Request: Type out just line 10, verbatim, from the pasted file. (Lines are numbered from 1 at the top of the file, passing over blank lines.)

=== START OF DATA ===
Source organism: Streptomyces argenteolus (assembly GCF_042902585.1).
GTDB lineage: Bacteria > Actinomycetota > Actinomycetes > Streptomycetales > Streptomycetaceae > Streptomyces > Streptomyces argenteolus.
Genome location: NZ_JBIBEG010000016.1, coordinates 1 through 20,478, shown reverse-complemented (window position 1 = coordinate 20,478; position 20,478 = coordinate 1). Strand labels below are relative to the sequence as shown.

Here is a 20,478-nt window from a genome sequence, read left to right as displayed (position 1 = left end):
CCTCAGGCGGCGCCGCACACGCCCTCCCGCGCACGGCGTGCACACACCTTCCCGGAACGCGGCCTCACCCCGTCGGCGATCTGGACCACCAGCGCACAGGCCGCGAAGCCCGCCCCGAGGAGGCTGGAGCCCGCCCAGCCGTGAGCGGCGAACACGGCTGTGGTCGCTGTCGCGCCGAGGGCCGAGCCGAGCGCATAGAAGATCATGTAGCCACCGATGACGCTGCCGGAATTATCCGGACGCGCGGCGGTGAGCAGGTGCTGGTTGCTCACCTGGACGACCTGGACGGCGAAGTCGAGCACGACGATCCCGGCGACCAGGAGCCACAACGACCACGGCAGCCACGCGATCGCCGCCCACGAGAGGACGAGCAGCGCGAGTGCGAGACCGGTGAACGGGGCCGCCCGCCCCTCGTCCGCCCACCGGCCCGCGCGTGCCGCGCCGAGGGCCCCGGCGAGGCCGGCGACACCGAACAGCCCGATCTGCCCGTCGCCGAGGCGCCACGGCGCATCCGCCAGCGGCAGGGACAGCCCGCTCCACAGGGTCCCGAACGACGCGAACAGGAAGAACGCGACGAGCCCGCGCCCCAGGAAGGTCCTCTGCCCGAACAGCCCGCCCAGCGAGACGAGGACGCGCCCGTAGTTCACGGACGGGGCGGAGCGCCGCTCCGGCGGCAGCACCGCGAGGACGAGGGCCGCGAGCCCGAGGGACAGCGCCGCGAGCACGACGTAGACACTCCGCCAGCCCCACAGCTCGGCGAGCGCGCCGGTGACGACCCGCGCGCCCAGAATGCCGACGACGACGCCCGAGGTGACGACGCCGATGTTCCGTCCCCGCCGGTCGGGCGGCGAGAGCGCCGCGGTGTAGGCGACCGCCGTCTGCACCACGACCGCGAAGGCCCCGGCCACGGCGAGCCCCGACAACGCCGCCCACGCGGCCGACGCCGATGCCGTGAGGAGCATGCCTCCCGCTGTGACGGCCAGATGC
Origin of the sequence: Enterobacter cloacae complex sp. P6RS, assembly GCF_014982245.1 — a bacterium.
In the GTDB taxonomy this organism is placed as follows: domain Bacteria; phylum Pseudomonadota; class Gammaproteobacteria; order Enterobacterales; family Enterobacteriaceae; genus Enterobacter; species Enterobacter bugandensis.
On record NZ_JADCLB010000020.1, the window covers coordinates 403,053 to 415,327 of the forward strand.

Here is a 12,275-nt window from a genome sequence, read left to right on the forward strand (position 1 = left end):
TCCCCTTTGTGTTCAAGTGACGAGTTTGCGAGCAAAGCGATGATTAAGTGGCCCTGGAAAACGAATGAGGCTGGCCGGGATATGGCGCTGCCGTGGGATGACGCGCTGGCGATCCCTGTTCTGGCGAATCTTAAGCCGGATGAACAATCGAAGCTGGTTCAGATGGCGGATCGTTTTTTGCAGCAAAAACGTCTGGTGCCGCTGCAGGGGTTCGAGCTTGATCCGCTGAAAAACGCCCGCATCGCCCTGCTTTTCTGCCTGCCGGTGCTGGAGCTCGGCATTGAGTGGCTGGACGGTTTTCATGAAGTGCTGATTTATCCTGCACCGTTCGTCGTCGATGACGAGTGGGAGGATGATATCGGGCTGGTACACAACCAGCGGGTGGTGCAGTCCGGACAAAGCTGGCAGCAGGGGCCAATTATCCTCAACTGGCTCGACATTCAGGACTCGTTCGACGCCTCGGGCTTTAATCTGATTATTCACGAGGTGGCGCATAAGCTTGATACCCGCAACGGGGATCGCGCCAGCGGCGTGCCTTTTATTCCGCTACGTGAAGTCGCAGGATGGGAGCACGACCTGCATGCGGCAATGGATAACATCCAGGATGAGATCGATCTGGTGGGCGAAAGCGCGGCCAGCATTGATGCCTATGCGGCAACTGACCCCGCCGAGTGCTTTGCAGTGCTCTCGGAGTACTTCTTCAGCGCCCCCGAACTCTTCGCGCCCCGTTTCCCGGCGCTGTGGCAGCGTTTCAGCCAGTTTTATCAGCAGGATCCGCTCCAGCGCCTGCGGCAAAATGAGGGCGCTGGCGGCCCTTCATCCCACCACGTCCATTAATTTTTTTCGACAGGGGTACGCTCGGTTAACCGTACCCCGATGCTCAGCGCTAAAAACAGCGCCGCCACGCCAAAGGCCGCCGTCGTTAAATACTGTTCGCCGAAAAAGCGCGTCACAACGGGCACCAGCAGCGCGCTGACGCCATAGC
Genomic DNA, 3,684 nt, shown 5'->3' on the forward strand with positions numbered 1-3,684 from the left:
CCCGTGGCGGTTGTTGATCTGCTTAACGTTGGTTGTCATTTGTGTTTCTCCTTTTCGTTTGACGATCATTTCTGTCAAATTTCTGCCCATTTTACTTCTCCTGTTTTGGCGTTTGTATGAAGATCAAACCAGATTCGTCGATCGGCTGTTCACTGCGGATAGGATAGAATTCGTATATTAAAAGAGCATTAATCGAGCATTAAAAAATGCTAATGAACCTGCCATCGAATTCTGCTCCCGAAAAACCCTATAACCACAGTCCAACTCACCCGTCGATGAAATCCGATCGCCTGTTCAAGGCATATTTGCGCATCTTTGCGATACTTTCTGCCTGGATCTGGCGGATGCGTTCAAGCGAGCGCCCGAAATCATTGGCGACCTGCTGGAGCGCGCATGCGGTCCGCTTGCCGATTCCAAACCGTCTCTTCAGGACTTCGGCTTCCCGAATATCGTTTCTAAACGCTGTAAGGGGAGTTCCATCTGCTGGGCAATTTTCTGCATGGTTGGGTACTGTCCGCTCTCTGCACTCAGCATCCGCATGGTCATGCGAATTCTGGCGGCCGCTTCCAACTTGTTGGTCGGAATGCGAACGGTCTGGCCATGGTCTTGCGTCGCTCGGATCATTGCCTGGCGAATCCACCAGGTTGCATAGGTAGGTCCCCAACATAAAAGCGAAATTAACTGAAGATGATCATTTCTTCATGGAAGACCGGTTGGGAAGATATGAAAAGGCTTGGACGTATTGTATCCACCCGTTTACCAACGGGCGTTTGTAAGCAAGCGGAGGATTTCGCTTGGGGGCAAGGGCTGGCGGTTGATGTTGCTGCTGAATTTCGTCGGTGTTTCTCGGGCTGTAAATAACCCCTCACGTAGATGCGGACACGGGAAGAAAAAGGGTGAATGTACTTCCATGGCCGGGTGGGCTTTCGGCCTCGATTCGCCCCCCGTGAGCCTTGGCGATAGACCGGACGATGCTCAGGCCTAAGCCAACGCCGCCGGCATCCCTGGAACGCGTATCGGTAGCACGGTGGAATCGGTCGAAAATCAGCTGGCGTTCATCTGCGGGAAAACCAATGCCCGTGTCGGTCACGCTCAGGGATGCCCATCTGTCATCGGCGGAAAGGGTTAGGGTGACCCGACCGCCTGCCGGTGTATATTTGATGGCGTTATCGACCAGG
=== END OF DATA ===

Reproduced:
TCCCCTTTGTGTTCAAGTGACGAGTTTGCGAGCAAAGCGATGATTAAGTGGCCCTGGAAAACGAATGAGGCTGGCCGGGATATGGCGCTGCCGTGGGATGACGCGCTGGCGATCCCTGTTCTGGCGAATCTTAAGCCGGATGAACAATCGAAGCTGGTTCAGATGGCGGATCGTTTTTTGCAGCAAAAACGTCTGGTGCCGCTGCAGGGGTTCGAGCTTGATCCGCTGAAAAACGCCCGCATCGCCCTGCTTTTCTGCCTGCCGGTGCTGGAGCTCGGCATTGAGTGGCTGGACGGTTTTCATGAAGTGCTGATTTATCCTGCACCGTTCGTCGTCGATGACGAGTGGGAGGATGATATCGGGCTGGTACACAACCAGCGGGTGGTGCAGTCCGGACAAAGCTGGCAGCAGGGGCCAATTATCCTCAACTGGCTCGACATTCAGGACTCGTTCGACGCCTCGGGCTTTAATCTGATTATTCACGAGGTGGCGCATAAGCTTGATACCCGCAACGGGGATCGCGCCAGCGGCGTGCCTTTTATTCCGCTACGTGAAGTCGCAGGATGGGAGCACGACCTGCATGCGGCAATGGATAACATCCAGGATGAGATCGATCTGGTGGGCGAAAGCGCGGCCAGCATTGATGCCTATGCGGCAACTGACCCCGCCGAGTGCTTTGCAGTGCTCTCGGAGTACTTCTTCAGCGCCCCCGAACTCTTCGCGCCCCGTTTCCCGGCGCTGTGGCAGCGTTTCAGCCAGTTTTATCAGCAGGATCCGCTCCAGCGCCTGCGGCAAAATGAGGGCGCTGGCGGCCCTTCATCCCACCACGTCCATTAATTTTTTTCGACAGGGGTACGCTCGGTTAACCGTACCCCGATGCTCAGCGCTAAAAACAGCGCCGCCACGCCAAAGGCCGCCGTCGTTAAATACTGTTCGCCGAAAAAGCGCGTCACAACGGGCACCAGCAGCGCGCTGACGCCATAGC